Are We Having Fun Yet?
This column first appeared February 2004.
Later this month Barnes and Noble will be bustling. Valentine’s Day is coming, so it will be filled with couples determined to have some fun, because they have baby-sitters, and they are going to have a night out if it kills them.
Last year, my husband and I dutifully hired a sitter, left the house at 6:00 and went to a lovely restaurant, where we proceeded to have a lovely dinner and a lovely conversation. But we were finished by 7:30, even with the dessert and the coffee. So then what should we do? It was way too early to go home, so we headed, like many other desperate couples, to Barnes and Noble. There we sipped another coffee and leafed through magazines, trying to pretend we were having a romantic time while surreptitiously checking our watches to see when it would be okay to go home.
The alternative to the bookstore chain is a movie. I hesitate to even suggest it, because last year there was little worth seeing. At least 2002 offered us My Big Fat Greek Wedding. It was marriage-affirming, family-affirming, and side-splittingly funny. We saw it eight months after it had first been released, and the movie theatre was still so packed we had to sit in the second row, giving our necks a major kink. It put that line in the movie "the husband is the head of the house, and the wife is the neck that turns him" in an entirely different perspective.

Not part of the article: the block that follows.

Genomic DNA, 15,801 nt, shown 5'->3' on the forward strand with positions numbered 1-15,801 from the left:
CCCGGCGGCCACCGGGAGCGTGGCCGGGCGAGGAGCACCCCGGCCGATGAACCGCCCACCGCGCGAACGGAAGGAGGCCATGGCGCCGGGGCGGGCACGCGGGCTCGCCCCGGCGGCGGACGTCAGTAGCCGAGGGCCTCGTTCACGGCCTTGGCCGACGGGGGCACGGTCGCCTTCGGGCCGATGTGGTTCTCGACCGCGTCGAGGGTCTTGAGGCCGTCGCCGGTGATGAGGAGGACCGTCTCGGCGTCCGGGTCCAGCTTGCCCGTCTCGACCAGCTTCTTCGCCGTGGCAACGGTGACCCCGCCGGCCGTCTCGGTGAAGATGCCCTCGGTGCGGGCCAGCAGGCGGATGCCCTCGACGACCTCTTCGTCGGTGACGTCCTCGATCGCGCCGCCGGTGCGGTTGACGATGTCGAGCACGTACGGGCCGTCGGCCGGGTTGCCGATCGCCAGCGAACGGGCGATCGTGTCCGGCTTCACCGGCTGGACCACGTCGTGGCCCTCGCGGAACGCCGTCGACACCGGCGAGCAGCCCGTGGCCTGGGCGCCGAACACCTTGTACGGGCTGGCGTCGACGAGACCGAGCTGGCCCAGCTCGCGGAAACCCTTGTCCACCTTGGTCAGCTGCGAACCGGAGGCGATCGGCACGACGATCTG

For whatever reason, Hollywood insists on making movies as if every moviegoer was a hormonally charged 17-year-old, who thinks flatulence is an art form. I find this curious, since the most profitable movies tend to be ones that deal with relationships. My Big Fat Greek Wedding, for instance, cost only $5 million to make, and grossed over $200 million at the theatres. Most movies put out by the regular studios, though, actually lose money because real people don’t want to watch them.
Yet the lack of selection isn’t the only reason we steer away from movies. We arrive at the theatres, and what is the first thing we parents look at? It isn’t the titles of the movies; it’s the time they start. We know that if we’re up too late we’ll pay for it tomorrow, because our little ones will still insist on crying periodically throughout the night, or jumping on us at six in the morning. We’re so chronically tired that everything revolves around the clock.
Last year, my husband and I didn’t go to a movie, and Barnes and Noble eventually closed. We decided to drive down to a local park and just talk before setting the sitter free. Unfortunately, other people in that vicinity had other plans for the night. Soon after arriving in the parking lot, another car joined us, and a portly man, about 60, stared into our van. At first we were wondering if it was some sort of drug deal. Then he climbed out of his car and walked around to ours, staring at my husband a little funny. We roared off in reverse and, defeated, headed home. A while later the police department announced that they had arrested several men for soliciting (and performing) sex acts in that particular park.